Issam A. Awad, M.D.

Issam A. Awad, M.D.

Issam A. Awad, M.D.

Profile

Personal Bio

Treatment Philosophy

I practice multidiciplinary coordination of care with latest technology, evidence-based standards and individualized consideration of options. I strive to provide my patients with access to innovative interventions and clinical trials.

Conditions & Procedures

Conditions

Arterio-Venous Malformation (AVM), Brain Tumor, Cavernous Angioma, Cerebral Aneurysms, Skull Base Tumors, Stroke, Vascular Malformations

Procedures

Carotid Artery Stenting, Stereotactic Radiosurgery

General Information

Gender

Male

Affiliation

Independent Practitioner

Expertise

Neuro Critical Care, Neurovascular Surgery

Languages

Arabic, English, French

Board Certified

Neurological Surgery

Clinical Service

Education, Training & Fellowships

Medical School

Loma Linda University, 1980

Internship

Loma Linda University, 1981

Residency

Cleveland Clinic Foundation, 1985

Fellowship

Barrow Neurological Institute, 1986

Locations

A

5841 S. Maryland Ave.
MC3026/Room J341
Chicago, IL 60637
773.702.2123
773.702.3518 fax
Get Directions This location is wheelchair accessible.

Insurance

For information on the insurance plans this provider accepts:
  • Call: 773.702.2123

Publications

  • Micro-Computed Tomography in Murine Models of Cerebral Cavernous Malformations as a Paradigm for Brain Disease.

    Journal of neuroscience methods 2016 Jun 23

    Authors: Girard R, Zeineddine HA, Orsbon C, Tan H, Moore T, Hobson N, Shenkar R, Lightle R, Shi C, Fam MD, Cao Y, Shen L, Neander AI, Rorrer A, Gallione C, Tang AT, Kahn ML, Marchuk DA, Luo ZX, Awad IA
    Abstract
    Cerebral cavernous malformations (CCMs) are hemorrhagic brain lesions, where murine models allow major mechanistic discoveries, ushering genetic manipulations and preclinical assessment of therapies. Histology for lesion counting and morphometry is essential yet tedious and time consuming. We herein describe the application and validations of X-ray micro-computed tomography (micro-CT), a non-destructive technique allowing three-dimensional CCM lesion count and volumetric measurements, in transgenic murine brains.
    We hereby describe a new contrast soaking technique not previously applied to murine models of CCM disease. Volumetric segmentation and image processing paradigm allowed for histologic correlations and quantitative validations not previously reported with the micro-CT technique in brain vascular disease.
    Twenty-two hyper-dense areas on micro-CT images, identified as CCM lesions, were matched by histology. The inter-rater reliability analysis showed strong consistency in the CCM lesion identification and staging (K=0.89, p<0.0001) between the two techniques. Micro-CT revealed a 29% greater CCM lesion detection efficiency, and 80% improved time efficiency.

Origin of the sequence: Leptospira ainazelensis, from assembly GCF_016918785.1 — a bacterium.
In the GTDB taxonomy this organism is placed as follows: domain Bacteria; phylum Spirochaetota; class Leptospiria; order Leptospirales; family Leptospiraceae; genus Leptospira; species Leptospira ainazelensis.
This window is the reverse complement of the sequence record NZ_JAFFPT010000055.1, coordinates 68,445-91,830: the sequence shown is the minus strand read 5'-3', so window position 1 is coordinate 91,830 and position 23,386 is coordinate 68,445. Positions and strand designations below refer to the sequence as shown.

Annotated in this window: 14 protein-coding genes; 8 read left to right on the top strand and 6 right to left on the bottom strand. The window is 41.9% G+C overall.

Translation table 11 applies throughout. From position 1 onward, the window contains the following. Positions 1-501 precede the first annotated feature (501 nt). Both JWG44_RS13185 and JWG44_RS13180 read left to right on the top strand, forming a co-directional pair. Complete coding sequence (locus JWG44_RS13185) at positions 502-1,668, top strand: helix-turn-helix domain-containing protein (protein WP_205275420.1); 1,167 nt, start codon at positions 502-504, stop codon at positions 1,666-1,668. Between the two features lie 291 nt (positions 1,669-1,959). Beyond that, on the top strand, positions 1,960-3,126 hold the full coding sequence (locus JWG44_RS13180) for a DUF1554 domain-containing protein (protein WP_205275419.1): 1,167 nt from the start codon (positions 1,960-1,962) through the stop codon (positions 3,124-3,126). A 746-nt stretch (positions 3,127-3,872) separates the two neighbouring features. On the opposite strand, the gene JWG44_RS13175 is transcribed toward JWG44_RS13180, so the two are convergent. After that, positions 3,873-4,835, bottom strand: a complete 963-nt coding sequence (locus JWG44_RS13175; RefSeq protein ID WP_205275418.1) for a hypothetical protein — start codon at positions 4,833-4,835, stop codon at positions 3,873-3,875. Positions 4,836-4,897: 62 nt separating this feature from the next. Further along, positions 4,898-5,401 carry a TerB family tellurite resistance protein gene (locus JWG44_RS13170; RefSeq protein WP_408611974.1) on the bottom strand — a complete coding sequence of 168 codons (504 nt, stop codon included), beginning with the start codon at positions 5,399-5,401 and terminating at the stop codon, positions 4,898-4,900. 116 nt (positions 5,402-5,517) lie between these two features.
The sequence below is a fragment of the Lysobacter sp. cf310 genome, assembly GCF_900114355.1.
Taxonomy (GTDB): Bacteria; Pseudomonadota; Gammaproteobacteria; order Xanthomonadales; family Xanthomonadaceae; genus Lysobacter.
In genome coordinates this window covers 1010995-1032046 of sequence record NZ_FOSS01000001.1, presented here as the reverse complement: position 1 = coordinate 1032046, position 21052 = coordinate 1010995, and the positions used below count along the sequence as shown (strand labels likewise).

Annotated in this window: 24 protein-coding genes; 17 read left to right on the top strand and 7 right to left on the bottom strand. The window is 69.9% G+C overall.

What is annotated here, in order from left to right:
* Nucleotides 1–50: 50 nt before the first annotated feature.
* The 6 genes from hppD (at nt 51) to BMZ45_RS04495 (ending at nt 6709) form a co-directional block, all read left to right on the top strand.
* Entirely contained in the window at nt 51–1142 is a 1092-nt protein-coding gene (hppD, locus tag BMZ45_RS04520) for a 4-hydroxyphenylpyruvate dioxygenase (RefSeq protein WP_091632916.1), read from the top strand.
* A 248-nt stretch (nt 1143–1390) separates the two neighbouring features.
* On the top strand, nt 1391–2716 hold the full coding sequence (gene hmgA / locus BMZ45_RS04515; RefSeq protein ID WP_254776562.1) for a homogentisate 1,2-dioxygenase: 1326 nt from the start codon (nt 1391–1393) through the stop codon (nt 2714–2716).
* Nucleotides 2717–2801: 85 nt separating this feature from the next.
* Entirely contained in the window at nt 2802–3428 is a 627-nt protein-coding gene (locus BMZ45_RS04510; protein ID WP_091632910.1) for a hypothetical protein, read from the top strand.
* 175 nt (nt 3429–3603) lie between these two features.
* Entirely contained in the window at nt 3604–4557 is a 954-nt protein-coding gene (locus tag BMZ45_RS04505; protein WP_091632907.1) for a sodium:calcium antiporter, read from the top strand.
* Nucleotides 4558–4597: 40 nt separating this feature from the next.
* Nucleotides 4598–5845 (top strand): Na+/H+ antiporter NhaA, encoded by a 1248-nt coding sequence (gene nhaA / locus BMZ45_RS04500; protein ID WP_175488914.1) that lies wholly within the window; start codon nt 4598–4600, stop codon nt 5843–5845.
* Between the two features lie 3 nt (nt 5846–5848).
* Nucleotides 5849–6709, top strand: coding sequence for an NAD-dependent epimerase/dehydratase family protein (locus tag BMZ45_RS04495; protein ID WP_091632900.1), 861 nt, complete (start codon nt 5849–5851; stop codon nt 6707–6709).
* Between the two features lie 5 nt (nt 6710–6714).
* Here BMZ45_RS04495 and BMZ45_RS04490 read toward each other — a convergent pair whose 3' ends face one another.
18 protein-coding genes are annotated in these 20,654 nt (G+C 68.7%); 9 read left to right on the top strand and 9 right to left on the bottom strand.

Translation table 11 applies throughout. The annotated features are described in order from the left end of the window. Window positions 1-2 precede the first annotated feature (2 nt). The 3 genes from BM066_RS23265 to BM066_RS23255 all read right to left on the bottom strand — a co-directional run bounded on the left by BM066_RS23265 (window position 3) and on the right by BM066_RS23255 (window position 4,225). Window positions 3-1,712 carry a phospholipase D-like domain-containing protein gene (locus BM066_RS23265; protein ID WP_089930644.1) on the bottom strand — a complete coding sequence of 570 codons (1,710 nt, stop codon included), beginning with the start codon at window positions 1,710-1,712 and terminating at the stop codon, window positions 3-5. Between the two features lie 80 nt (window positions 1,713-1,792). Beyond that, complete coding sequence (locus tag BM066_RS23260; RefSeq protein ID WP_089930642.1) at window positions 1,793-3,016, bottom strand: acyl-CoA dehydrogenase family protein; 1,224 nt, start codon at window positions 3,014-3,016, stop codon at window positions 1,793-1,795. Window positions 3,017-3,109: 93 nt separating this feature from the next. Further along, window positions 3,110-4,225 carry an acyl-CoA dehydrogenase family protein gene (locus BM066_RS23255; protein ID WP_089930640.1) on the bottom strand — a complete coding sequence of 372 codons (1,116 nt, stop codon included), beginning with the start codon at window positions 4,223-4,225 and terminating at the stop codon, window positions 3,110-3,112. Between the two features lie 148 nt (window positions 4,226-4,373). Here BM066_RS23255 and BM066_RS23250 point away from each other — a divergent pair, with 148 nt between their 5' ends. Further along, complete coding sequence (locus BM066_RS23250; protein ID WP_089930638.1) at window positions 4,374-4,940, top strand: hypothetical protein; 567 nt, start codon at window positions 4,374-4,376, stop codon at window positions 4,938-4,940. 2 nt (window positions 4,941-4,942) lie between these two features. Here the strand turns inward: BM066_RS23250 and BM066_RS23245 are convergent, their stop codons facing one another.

Serial integrated lesional area by histology showed a strong positive correlation with micro-CT estimated volume (r(2)=0.84, p<0.0001).
    Micro-CT allows high throughput assessment of lesion count and volume in pre-clinical murine models of CCM. This approach complements histology with improved accuracy and efficiency, and can be applied for lesion burden assessment in other brain diseases.
    PMID: 27345427 [PubMed - as supplied by publisher]
  • Corrigendum: Cerebral cavernous malformations arise from endothelial gain of MEKK3-KLF2/4 signalling.

    Nature 2016 May 25

    Authors: Shi C
    Abstract
    Cerebral cavernous malformations (CCMs) are relatively common vascular malformations, characterized by increased Rho kinase (ROCK) activity, vascular hyper-permeability and the presence of blood degradation products including non-heme iron. Previous studies revealed robust inflammatory cell infiltration, selective synthesis of IgG, in situ antigen driven B-cell clonal expansion, and deposition of immune complexes and complement proteins within CCM lesions. We aimed to evaluate the impact of suppressing the immune response on the formation and maturation of CCM lesions, as well as lesional iron deposition and ROCK activity. Two murine models of heterozygous Ccm3 (Pdcd10), which spontaneously develop CCM lesions with severe and milder phenotypes, were either untreated or received anti-mouse BR3 to deplete B cells. Brains from anti-mouse BR3-treated mice exhibited significantly fewer mature CCM lesions and smaller lesions compared to untreated mice. B cell depletion halted the progression of lesions into mature stage 2 lesions but did not prevent their genesis. Non-heme iron deposition and ROCK activity was decreased in lesions of B cell depleted mice. This represents the first report of the therapeutic benefit of B-cell depletion in the development and progression of CCMs, and provides a proof of principle that B cells play a critical role in CCM lesion genesis and maturation. These findings add biologics to the list of potential therapeutic agents for CCM disease. Future studies would characterize the putative antigenic trigger and further define the mechanism of immune response in the lesions.